On Sunday, the 10th of April, 44 competitors arrived for the inaugural 12 Hours Of Mountain Quarry Madness competition.
A great range of climbers took part in the event, from 14 yr old young crushers Dylan, Zac and Andy to our oldest competitor Dave Ladkin (70).
It was awesome to see some legends in the likes of prolific first ascensionists Mathew Rosser and Danila Zonta, who repeated some of their climbs during the comp. We were also lucky to see CAWAs’ founding president Mike Adams and one of the ex-presidents Phil Calais, stop by and check out the event.
With check-in starting at 7 am, plenty of climbers were up and ready to go. Many were already in varied costumes, from grandmas to formal attire, Nemo and Dory, and even some brave Baywatch lifeguards looking very cold. After a quick briefing, climbers started to get ready; many tied in and ready to go waiting for the call. At 8.00 am, everyone was off! Most teams started up on the easier climbs of the Playboy Wall, whilst a few teams keen to hit some big points early started up the multi-pitch mixed routes on the Main Wall. With the weather forecast looking a little questionable for the afternoon, everyone was smashing through the climbs.
The coffee van came at 9 am, but most climbers were unwilling to waste precious time taking a break for a coffee. Hence, a few volunteers and spectators started doing coffee runs delivering coffee to some very happy climbers throughout the quarry. Remi from TNUT Climbing came down and set up his stall with a range of excellent climbing holds, shirts and pots to buy.
As the day continued, many eyes drifted up to the ever-darkening sky, and the talk about the chance of rain started to spread across the quarry. Eventually, it began to rain. However, many climbers pushed through the drizzle with some honourable mentions being Louis taking his shirt off a mid-climb to dry the crux holds of Playboy and Mike Bortoluzzi putting in a strong performance crushing Shut Em Down (22) in a downpour. Unfortunately, at 3 pm, the intensity of the rain increased, and climbing was put on hold for an hour and eventually cancelled.
Many thanks & appreciation to everyone involved in the event. It was a huge amount of fun, despite the rain, & it was so great to see everyone come together & enjoy the climbing. The whole event was so well-organised too!Jeff Robsonteam: 2 Shades of Gray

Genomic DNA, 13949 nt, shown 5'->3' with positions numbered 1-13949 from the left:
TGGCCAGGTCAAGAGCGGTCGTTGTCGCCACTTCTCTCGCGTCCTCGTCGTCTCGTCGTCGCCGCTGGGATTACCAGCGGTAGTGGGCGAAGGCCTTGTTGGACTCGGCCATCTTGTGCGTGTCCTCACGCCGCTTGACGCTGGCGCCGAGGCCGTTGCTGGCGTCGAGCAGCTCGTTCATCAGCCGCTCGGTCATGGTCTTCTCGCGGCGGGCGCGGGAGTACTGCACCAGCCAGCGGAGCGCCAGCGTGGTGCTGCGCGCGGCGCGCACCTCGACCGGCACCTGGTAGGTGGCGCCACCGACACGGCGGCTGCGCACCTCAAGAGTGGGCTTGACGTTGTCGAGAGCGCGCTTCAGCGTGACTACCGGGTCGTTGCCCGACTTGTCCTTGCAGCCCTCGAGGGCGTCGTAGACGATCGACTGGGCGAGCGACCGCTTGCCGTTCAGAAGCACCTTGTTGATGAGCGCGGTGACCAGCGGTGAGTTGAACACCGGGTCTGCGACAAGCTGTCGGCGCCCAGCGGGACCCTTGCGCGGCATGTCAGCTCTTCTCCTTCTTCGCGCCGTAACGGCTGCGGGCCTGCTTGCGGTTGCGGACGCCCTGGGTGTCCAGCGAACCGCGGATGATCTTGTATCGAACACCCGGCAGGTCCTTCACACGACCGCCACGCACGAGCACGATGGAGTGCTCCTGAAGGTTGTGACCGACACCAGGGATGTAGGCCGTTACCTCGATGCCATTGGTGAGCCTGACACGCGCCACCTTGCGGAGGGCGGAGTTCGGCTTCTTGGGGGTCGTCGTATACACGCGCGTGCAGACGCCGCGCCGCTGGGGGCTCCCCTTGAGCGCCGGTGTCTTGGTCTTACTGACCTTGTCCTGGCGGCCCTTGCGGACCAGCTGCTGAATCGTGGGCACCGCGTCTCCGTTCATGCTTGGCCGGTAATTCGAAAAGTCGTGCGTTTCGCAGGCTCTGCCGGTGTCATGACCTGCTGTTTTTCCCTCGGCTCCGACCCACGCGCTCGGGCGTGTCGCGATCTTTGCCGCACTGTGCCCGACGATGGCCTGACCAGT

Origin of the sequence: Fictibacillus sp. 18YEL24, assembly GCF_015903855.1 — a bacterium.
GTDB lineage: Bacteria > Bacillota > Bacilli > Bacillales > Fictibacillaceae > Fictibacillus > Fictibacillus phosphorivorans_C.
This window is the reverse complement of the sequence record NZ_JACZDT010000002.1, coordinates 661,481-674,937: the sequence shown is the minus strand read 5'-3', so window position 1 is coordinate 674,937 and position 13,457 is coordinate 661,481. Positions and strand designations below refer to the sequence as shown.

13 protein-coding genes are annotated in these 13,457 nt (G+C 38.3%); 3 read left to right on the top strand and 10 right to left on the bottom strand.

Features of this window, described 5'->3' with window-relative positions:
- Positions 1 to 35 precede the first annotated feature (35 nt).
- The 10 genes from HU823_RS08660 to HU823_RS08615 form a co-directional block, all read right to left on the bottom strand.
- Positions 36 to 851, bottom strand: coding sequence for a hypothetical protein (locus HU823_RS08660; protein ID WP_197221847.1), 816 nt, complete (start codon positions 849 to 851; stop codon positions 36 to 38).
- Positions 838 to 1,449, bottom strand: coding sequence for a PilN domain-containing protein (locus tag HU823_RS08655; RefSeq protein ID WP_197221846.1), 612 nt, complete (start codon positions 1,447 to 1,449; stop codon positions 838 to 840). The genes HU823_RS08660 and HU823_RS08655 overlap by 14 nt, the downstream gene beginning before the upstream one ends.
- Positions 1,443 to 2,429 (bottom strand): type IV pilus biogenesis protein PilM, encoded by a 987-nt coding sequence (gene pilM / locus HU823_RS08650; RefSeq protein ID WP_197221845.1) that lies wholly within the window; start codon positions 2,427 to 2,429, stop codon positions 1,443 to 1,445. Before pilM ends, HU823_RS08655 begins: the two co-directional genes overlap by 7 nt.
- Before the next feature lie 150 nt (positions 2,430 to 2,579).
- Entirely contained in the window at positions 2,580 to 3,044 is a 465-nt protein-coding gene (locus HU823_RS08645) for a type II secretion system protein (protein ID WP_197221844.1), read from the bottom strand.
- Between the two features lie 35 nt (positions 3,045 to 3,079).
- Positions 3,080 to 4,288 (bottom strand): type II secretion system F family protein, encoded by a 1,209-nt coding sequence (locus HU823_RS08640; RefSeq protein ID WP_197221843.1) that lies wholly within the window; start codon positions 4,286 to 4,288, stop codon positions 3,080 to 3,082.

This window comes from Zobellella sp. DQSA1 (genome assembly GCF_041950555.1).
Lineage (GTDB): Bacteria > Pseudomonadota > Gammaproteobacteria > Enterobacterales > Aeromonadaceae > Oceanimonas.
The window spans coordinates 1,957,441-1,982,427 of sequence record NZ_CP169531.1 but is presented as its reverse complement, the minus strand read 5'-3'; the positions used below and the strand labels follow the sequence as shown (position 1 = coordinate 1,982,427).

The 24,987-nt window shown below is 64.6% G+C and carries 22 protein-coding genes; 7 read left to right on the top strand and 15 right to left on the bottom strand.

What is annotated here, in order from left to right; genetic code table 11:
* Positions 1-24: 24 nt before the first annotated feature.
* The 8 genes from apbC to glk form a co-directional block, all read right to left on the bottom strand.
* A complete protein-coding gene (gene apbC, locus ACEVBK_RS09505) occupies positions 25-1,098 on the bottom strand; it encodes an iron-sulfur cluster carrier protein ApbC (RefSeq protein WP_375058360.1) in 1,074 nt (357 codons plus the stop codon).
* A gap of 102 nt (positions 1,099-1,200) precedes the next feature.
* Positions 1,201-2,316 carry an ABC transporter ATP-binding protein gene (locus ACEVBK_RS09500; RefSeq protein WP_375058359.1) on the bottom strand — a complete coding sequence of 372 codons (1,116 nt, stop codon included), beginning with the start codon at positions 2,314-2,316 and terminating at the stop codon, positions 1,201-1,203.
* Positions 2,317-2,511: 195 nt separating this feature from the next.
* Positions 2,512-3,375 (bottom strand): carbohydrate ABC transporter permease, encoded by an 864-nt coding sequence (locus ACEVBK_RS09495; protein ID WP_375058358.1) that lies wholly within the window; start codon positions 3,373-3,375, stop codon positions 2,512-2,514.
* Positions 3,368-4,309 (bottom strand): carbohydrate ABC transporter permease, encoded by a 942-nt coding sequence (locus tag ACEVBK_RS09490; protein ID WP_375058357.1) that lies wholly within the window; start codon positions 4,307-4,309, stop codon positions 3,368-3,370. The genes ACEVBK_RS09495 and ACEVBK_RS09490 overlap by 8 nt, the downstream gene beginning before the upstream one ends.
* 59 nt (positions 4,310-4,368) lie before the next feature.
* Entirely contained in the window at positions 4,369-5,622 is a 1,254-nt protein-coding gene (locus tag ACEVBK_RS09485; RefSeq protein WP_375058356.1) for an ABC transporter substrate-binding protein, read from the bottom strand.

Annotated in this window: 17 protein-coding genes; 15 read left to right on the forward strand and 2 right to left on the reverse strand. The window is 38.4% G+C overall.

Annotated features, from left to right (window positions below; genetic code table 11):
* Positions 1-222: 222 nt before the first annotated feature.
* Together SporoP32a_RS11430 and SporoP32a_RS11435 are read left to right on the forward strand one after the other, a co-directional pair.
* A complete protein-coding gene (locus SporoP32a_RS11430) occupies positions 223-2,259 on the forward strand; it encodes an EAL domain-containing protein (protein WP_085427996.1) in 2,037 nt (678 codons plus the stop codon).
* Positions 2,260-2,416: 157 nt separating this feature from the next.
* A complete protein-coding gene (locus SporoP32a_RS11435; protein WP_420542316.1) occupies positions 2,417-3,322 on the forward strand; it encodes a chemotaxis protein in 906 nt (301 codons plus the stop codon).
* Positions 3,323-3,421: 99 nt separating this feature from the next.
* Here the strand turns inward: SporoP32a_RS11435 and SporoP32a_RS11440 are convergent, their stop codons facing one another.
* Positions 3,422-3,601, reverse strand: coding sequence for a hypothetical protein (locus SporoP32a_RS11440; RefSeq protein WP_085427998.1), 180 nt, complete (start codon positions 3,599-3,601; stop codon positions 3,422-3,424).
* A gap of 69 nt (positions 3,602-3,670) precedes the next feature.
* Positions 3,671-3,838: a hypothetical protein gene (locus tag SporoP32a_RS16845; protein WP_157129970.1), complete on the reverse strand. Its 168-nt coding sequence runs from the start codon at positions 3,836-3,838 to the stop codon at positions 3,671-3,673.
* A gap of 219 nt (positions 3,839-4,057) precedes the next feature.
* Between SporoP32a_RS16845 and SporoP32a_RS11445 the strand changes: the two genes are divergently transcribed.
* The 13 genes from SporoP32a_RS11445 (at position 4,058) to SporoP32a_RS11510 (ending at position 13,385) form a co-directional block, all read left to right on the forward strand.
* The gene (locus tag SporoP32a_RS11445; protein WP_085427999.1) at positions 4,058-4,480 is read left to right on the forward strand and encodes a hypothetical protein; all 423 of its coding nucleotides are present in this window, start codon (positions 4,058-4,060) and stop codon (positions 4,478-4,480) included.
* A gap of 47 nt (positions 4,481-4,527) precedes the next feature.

Thanks for a fantastic day!
The quarry comp was an excellent opportunity for me to step outside my comfort zone, meet more of the climbing community and have some fun. Everyone was incredibly supportive and encouraging.Megan Stephensteam: No Hands Mum
Again pleaseRaymond Hillteam: Multi Pitch Bro's
I don’t think it’s a stretch to call Mountain Quarry Madness a hit, and considering that it got rained out about seven hours into a twelve-hour comp, I think that’s a huge credit to the organisers, primarily Henry and Jiri. Despite the impending rain, competitors were having fun while giving the comp a red hot go.Vicky Alexanderteam: Dawn Wall 2.0
Despite the disappointment of the day being cut short, it was great to see everyone sticking around and hangout as a community. I was particularly appreciative of everyone who went out of their way to help collect all the carabiners left on the anchors of many climbs.
At 4.45 pm the prize presentations took place. The winners included Louis Blake with the hardest climb of the day – Sweet Pea (27). The best costume was Cedric and Seb of team Quarrymen, who dressed in a mix of grandma wigs and lycra. Natalie and Dave won the best team name with the very creative “In Quarryntine for 12 hours” as well as the most metres for the intermediate category. The two Markos of team Gronks took out the most grades for intermediate, and Maddy and Chris of team Groove Train won the metres for mixed category. The two “Not So Magic Mikes” took out both the most vertical metres and grades combined in the advance category. However, Louis and Vicky of Dawn Wall 2.0 came in second for both and hence won one of the prizes.